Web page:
On July 19, 2022, Louisiana Gov. John Bel Edwards announced his decision to transfer incarcerated young people to the Louisiana State Penitentiary, also known as Angola – an adult prison with a long history of human rights abuses. The decision was emblematic of a state that consistently sees young Black people as criminals to be captured and controlled rather than healed and rehabilitated.
In this report, Only Young Once: The Urgent Need for Reform of Louisiana’s Youth Justice System, we explore how the perceptions of Black youth contribute to an overreliance on punitive measures – in both Louisiana’s school and juvenile justice systems – leading to stark racial disparities. The report also details the significant physical and psychological harm posed to incarcerated youth, while Louisiana taxpayers pay the cost for a fiscally wasteful approach to youth crime.
Only Young Once also spells out opportunities for reforms that would be not only more productive for the well-being of children but more cost-effective for taxpayers.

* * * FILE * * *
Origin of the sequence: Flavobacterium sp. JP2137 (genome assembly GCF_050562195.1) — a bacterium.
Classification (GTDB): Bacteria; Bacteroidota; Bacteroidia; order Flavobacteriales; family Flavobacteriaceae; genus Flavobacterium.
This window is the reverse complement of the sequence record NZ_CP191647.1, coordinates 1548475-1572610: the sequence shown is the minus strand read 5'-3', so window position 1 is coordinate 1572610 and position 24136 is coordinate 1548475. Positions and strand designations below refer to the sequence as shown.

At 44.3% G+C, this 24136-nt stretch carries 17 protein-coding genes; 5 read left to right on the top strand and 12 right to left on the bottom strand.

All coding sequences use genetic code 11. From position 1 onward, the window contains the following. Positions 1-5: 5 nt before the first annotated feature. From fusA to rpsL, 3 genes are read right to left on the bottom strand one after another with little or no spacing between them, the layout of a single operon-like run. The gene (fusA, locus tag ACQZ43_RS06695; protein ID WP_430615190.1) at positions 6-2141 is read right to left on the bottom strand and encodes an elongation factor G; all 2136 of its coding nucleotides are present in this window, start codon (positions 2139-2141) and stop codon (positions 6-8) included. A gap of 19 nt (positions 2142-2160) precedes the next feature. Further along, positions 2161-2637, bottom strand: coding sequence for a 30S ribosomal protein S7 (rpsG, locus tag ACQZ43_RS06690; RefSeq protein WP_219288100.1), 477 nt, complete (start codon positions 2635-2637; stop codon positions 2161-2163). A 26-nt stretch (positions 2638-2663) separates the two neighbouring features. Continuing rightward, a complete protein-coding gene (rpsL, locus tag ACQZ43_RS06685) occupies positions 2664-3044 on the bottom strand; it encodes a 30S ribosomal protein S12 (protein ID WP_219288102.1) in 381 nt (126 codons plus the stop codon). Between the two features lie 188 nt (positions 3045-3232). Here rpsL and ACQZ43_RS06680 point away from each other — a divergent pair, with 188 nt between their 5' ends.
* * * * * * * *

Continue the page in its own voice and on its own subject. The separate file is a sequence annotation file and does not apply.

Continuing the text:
“The default for any child in the juvenile system should be humanization, not criminalization,” says Delvin Davis, SPLC senior policy analyst and the report’s primary author. “Incarcerating kids in Angola not only chooses the latter but forces Black children into the most extreme version of criminalization Louisiana has to offer. We hope this report will fuel a dialogue around reform that is necessary to change children’s lives.”
The SPLC encourages all readers to use Only Young Once as a resource to catalyze change for youth in Louisiana.
Read the report here. Click on image to view PDF.
Illustration at top by David Cooper